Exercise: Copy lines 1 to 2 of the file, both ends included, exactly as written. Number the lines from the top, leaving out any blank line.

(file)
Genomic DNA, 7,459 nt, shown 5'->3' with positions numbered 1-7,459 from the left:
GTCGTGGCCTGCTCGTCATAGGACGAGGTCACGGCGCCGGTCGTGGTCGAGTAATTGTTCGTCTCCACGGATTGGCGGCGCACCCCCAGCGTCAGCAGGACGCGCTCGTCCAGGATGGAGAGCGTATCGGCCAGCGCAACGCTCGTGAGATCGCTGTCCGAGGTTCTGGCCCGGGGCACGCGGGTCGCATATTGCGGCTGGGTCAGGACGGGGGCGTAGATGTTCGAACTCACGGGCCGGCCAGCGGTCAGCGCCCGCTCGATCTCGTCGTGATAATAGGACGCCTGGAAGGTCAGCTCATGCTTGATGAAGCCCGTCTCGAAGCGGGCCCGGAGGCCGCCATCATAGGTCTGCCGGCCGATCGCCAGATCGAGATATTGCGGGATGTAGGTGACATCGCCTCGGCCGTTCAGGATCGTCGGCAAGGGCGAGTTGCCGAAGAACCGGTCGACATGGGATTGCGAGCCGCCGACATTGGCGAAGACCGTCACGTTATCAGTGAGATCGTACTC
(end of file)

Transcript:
Genomic DNA, 7,459 nt, shown 5'->3' with positions numbered 1-7,459 from the left:
GTCGTGGCCTGCTCGTCATAGGACGAGGTCACGGCGCCGGTCGTGGTCGAGTAATTGTTCGTCTCCACGGATTGGCGGCGCACCCCCAGCGTCAGCAGGACGCGCTCGTCCAGGATGGAGAGCGTATCGGCCAGCGCAACGCTCGTGAGATCGCTGTCCGAGGTTCTGGCCCGGGGCACGCGGGTCGCATATTGCGGCTGGGTCAGGACGGGGGCGTAGATGTTCGAACTCACGGGCCGGCCAGCGGTCAGCGCCCGCTCGATCTCGTCGTGATAATAGGACGCCTGGAAGGTCAGCTCATGCTTGATGAAGCCCGTCTCGAAGCGGGCCCGGAGGCCGCCATCATAGGTCTGCCGGCCGATCGCCAGATCGAGATATTGCGGGATGTAGGTGACATCGCCTCGGCCGTTCAGGATCGTCGGCAAGGGCGAGTTGCCGAAGAACCGGTCGACATGGGATTGCGAGCCGCCGACATTGGCGAAGACCGTCACGTTATCAGTGAGATCGTACTC